Prior to the Civil War, the Union Theological Seminary was located in Prince Edward County Virginia. Prince Edward was both a prosperous and a pious community and thus was considered a prime location for the seminary. Unfortunately the Civil War greatly damaged the Prince Edward infrastructure, causing many of the civilians to relocate elsewhere in Virginia. Furthermore, after the war many southerners relocated in order to closer to a major city. These reasons made it necessary to consider relocation of the Seminary.
Richmond and Lynchburg competed to become the new home of the seminary. Richmond offered 50,000 and a large tract of land to the Seminary Board of Trustees and thus was granted the school. The seminary was scheduled to be dedicated to Richmond on October 5, 1898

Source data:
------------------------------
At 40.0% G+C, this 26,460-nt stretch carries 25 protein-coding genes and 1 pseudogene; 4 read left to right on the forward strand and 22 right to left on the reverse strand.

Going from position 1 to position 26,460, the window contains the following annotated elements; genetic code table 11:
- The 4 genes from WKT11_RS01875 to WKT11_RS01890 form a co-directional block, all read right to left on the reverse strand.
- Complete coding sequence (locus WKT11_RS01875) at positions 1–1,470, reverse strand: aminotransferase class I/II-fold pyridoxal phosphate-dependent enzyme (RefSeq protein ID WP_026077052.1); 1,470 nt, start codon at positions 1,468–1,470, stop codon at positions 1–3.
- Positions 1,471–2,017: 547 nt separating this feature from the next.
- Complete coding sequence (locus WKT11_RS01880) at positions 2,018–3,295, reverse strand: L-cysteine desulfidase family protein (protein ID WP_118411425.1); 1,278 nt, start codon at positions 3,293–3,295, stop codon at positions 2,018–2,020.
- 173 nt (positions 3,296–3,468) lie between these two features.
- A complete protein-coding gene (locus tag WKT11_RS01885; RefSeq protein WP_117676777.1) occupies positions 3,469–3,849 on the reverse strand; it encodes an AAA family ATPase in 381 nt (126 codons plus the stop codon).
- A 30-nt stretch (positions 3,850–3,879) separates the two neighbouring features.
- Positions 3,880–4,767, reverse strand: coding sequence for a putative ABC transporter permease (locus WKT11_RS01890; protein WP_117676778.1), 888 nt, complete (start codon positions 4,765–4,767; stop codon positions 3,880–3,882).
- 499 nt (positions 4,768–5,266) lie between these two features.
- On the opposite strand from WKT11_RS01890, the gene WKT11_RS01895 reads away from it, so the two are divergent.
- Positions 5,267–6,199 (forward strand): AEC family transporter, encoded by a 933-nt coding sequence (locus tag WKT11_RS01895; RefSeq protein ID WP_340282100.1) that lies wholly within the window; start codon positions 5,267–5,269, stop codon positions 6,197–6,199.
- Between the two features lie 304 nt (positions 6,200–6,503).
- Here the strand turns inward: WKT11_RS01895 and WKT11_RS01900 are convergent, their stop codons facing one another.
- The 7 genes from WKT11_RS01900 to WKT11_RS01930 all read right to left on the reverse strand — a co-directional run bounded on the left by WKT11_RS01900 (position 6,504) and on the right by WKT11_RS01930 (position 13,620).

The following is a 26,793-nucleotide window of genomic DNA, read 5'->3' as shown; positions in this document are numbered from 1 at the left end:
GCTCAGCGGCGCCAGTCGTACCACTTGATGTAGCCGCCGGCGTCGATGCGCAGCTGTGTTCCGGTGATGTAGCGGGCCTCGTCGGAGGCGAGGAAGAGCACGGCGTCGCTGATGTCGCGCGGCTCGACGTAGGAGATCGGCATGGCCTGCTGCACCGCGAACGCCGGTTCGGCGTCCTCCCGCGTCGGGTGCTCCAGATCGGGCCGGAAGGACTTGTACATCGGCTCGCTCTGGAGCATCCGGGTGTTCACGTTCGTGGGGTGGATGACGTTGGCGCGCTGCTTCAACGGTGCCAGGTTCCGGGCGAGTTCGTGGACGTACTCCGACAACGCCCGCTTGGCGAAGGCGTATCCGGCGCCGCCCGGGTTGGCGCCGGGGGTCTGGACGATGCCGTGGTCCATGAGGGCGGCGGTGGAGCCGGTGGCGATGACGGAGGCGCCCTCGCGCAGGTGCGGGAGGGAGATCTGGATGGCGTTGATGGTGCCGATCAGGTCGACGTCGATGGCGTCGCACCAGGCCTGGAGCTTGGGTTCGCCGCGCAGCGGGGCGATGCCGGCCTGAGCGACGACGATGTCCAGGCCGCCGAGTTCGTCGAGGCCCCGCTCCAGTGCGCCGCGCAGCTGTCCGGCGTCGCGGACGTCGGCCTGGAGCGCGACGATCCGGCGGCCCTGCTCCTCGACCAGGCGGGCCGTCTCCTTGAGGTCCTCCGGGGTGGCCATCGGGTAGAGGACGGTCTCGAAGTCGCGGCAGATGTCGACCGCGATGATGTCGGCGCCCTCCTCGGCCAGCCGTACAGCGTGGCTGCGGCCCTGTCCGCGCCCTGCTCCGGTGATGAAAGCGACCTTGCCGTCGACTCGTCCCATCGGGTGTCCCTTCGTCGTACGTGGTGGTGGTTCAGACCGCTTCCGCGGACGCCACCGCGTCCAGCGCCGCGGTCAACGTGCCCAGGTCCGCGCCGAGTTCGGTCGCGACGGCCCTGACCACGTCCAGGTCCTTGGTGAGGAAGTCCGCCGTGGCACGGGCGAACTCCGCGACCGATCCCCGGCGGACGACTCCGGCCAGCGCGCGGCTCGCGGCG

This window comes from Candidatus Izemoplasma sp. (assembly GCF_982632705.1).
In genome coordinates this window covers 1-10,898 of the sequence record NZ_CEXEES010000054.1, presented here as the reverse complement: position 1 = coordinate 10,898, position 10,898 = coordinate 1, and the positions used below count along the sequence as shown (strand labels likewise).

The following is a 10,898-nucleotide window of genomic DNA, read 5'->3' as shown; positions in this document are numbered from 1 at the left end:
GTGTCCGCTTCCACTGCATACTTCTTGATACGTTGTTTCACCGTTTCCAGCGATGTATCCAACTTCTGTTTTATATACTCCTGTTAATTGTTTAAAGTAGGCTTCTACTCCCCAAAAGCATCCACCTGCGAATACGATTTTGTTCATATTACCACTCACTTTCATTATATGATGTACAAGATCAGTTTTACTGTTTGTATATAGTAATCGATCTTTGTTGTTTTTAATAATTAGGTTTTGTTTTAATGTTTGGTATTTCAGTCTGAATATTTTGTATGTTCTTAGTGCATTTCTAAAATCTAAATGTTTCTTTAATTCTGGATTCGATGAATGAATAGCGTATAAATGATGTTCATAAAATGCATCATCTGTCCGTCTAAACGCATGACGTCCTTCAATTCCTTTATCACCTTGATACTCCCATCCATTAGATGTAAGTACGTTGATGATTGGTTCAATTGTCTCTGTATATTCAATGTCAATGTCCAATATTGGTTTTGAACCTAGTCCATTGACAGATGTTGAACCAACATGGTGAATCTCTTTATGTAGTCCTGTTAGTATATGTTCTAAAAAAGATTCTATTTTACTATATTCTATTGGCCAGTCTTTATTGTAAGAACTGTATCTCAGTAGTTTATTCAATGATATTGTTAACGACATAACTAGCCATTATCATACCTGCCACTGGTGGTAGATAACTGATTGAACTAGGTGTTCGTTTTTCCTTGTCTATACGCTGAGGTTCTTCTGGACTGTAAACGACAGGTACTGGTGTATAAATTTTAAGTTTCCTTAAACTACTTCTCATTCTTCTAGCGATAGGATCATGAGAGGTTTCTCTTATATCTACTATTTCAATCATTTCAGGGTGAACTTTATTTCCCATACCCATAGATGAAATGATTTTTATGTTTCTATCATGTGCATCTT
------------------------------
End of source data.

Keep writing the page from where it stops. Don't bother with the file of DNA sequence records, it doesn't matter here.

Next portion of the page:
In Virginia in 1898, religious sentiment was strong. In Charlottesville, the University of Virginia stood as the only National University not requiring its students to attend religious services. Despite the fact that religious participation was not required the students at the UVA demonstrated high levels of commitment to religion. Out of the 485 students enrolled at the University between 1897 and 1898 271 were church members, while 162 were members of the Young Christian Association. Furthermore 35 students were engaged in some sort of religious work.
Richmond Times Dispatch, September 12, 1898.
Religious Life in Educational Institutions, broadside.